From Locke Toward Liberation

Author: Franklin Karelsen Wyman
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An Intellectual History of Blindness
Language: en
Pages: 168
Authors: Frank Wyman
Categories: History
Type: BOOK - Published: 2015-03-31 - Publisher:

This volume studies two related problematics. First, Enlightenment ideas about human difference in general and blindness in particular were often at war with one another. Second, conflicts concerning Enlightenment thought continued in the lives and writings of many important blind thinkers, from Helen Keller in the late nineteenth century through
From Locke Toward Liberation
Language: en
Pages: 508
Authors: Franklin Karelsen Wyman
Categories: Blindness
Type: BOOK - Published: 2009 - Publisher:

Books about From Locke Toward Liberation
Pedagogy, Disability and Communication
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Pages: 248
Authors: Michael S. Jeffress
Categories: Health & Fitness
Type: BOOK - Published: 2017-04-28 - Publisher: Taylor & Francis

Research has long substantiated the fact that living with a disability creates significant and complex challenges to identity negotiation, the practice of communication, and the development of interpersonal relationships. Furthermore, individuals without disabilities often lack the knowledge and tools to experience self-efficacy in communicating with their differently-abled peers. So how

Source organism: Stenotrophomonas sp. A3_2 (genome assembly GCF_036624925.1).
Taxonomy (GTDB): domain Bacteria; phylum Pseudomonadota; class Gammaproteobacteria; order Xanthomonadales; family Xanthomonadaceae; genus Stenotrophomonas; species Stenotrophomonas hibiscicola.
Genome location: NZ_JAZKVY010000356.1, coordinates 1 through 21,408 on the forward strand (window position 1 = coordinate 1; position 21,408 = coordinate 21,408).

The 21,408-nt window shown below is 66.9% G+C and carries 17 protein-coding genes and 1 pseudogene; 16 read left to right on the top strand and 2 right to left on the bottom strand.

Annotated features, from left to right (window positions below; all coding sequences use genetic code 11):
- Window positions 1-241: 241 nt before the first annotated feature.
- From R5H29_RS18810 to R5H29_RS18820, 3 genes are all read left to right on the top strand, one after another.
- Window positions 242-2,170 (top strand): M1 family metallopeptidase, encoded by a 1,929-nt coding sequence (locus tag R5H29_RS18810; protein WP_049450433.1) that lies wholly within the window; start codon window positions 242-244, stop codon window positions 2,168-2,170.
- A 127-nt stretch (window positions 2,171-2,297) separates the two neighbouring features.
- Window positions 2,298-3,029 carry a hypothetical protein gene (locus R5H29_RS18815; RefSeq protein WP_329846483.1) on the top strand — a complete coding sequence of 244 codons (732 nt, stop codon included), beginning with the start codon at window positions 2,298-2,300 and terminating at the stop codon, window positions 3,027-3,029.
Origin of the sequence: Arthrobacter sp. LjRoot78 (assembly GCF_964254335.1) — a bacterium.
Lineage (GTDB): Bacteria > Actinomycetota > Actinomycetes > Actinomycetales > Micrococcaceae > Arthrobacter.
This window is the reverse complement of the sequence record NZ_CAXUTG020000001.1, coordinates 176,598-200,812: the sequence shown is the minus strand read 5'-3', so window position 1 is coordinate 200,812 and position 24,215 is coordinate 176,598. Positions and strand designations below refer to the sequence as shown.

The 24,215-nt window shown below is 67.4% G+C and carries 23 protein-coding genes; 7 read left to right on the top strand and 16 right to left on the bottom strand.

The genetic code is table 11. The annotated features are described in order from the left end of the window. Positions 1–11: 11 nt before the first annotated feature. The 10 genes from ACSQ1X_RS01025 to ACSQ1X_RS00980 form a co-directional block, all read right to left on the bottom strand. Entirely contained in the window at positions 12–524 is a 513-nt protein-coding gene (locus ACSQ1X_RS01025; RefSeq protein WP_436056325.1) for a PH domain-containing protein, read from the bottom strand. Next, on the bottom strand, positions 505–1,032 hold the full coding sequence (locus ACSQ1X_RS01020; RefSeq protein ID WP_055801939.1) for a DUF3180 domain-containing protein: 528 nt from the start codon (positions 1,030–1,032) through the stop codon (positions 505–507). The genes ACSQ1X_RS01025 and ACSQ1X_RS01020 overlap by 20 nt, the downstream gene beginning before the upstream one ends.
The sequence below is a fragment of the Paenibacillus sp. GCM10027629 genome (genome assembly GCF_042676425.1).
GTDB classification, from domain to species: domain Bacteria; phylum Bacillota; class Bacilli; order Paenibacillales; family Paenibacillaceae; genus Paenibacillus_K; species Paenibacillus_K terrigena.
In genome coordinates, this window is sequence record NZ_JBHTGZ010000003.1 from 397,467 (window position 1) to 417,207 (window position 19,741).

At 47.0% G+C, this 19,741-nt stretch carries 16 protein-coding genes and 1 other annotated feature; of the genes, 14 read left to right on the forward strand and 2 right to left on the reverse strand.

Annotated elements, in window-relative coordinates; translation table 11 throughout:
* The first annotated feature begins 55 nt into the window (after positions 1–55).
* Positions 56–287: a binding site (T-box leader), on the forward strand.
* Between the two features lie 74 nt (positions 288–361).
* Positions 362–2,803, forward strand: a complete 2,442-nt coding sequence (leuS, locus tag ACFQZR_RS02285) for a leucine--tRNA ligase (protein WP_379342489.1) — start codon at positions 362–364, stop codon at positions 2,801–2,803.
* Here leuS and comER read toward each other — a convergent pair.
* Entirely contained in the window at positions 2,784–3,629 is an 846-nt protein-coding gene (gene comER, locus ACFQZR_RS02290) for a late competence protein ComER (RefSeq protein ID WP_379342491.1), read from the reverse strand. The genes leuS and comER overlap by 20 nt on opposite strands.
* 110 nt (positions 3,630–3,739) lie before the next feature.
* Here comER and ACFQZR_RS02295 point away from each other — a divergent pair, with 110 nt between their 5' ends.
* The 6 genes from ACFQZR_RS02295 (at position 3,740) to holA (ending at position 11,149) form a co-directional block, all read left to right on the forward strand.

An Intellectual History of Liberalism
Language: en
Pages: 152
Authors: Pierre Manent
Categories: Philosophy
Type: BOOK - Published: 2019-12-31 - Publisher: Princeton University Press

Highlighting the social tensions that confront the liberal tradition, Pierre Manent draws a portrait of what we, citizens of modern liberal democracies, have become. For Manent, a discussion of liberalism encompasses the foundations of modern society, its secularism, its individualism, and its conception of rights. The frequent incapacity of the
An Intellectual History of Cannibalism
Language: en
Pages: 360
Authors: Cătălin Avramescu
Categories: Philosophy
Type: BOOK - Published: 2011-08-08 - Publisher: Princeton University Press

The cannibal has played a surprisingly important role in the history of thought--perhaps the ultimate symbol of savagery and degradation-- haunting the Western imagination since before the Age of Discovery, when Europeans first encountered genuine cannibals and related horrible stories of shipwrecked travelers eating each other. An Intellectual History of